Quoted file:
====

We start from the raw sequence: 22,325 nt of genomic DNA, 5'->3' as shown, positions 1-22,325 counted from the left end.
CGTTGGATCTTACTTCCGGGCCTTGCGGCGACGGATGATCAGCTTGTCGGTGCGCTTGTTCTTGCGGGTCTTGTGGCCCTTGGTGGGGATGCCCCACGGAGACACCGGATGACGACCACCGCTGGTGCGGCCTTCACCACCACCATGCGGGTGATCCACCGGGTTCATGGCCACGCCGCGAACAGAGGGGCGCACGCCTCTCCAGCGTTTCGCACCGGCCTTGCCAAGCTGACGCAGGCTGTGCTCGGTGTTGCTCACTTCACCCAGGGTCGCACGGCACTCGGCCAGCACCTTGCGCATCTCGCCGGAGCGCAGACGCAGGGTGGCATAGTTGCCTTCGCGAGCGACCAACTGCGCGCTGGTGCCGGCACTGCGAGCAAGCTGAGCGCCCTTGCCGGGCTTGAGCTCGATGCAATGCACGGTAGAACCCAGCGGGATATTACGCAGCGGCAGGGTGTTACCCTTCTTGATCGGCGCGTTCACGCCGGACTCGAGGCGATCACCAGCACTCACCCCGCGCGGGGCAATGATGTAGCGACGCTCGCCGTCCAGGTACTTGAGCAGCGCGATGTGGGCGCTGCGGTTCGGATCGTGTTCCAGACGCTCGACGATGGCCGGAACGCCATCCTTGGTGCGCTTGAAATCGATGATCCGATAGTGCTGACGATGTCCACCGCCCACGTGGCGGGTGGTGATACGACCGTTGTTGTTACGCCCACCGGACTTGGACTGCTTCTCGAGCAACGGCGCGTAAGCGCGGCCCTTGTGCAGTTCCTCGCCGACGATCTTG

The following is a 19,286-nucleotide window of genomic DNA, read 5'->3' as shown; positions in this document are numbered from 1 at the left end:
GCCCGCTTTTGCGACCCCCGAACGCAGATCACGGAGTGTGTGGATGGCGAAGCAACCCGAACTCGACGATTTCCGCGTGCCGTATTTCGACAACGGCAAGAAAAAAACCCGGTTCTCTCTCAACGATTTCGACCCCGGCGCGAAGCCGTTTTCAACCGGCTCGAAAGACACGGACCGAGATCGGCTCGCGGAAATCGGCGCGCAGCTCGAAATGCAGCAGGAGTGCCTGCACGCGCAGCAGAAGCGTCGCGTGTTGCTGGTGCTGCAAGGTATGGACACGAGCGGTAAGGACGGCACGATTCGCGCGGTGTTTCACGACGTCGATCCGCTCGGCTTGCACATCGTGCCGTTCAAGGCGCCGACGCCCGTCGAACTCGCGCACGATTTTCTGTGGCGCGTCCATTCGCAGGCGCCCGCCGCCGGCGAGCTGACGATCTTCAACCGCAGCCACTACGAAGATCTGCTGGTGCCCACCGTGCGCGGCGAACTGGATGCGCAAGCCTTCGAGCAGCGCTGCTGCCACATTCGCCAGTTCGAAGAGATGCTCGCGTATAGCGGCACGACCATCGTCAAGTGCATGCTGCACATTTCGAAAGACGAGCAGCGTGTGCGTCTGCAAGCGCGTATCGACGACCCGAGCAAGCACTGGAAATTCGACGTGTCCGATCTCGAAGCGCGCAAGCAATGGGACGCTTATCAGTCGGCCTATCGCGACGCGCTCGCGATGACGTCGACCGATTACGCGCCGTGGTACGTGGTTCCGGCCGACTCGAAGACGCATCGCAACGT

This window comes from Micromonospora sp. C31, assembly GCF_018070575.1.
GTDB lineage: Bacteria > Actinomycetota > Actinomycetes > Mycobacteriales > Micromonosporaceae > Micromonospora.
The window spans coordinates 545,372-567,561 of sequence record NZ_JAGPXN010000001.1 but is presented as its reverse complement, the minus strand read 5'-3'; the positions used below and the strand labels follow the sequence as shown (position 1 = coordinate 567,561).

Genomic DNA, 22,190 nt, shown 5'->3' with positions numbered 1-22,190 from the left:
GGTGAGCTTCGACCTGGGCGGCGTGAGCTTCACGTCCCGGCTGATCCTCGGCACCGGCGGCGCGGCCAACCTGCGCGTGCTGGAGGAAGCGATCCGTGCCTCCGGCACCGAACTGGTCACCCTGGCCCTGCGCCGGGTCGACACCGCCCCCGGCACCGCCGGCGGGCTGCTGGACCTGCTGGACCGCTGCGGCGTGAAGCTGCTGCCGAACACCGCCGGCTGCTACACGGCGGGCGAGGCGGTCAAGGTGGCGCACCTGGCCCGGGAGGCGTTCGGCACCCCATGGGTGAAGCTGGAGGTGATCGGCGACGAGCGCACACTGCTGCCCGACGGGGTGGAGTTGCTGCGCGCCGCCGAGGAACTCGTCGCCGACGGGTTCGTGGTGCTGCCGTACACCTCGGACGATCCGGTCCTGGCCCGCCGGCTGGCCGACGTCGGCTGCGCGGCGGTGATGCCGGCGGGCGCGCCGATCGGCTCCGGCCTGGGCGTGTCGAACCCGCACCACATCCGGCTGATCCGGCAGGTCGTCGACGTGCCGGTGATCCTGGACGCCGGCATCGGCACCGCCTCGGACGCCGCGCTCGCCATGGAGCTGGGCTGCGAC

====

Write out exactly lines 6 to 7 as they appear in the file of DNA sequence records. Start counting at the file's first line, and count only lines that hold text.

GTDB lineage: Bacteria > Actinomycetota > Actinomycetes > Mycobacteriales > Micromonosporaceae > Micromonospora.
The window spans coordinates 545,372-567,561 of sequence record NZ_JAGPXN010000001.1 but is presented as its reverse complement, the minus strand read 5'-3'; the positions used below and the strand labels follow the sequence as shown (position 1 = coordinate 567,561).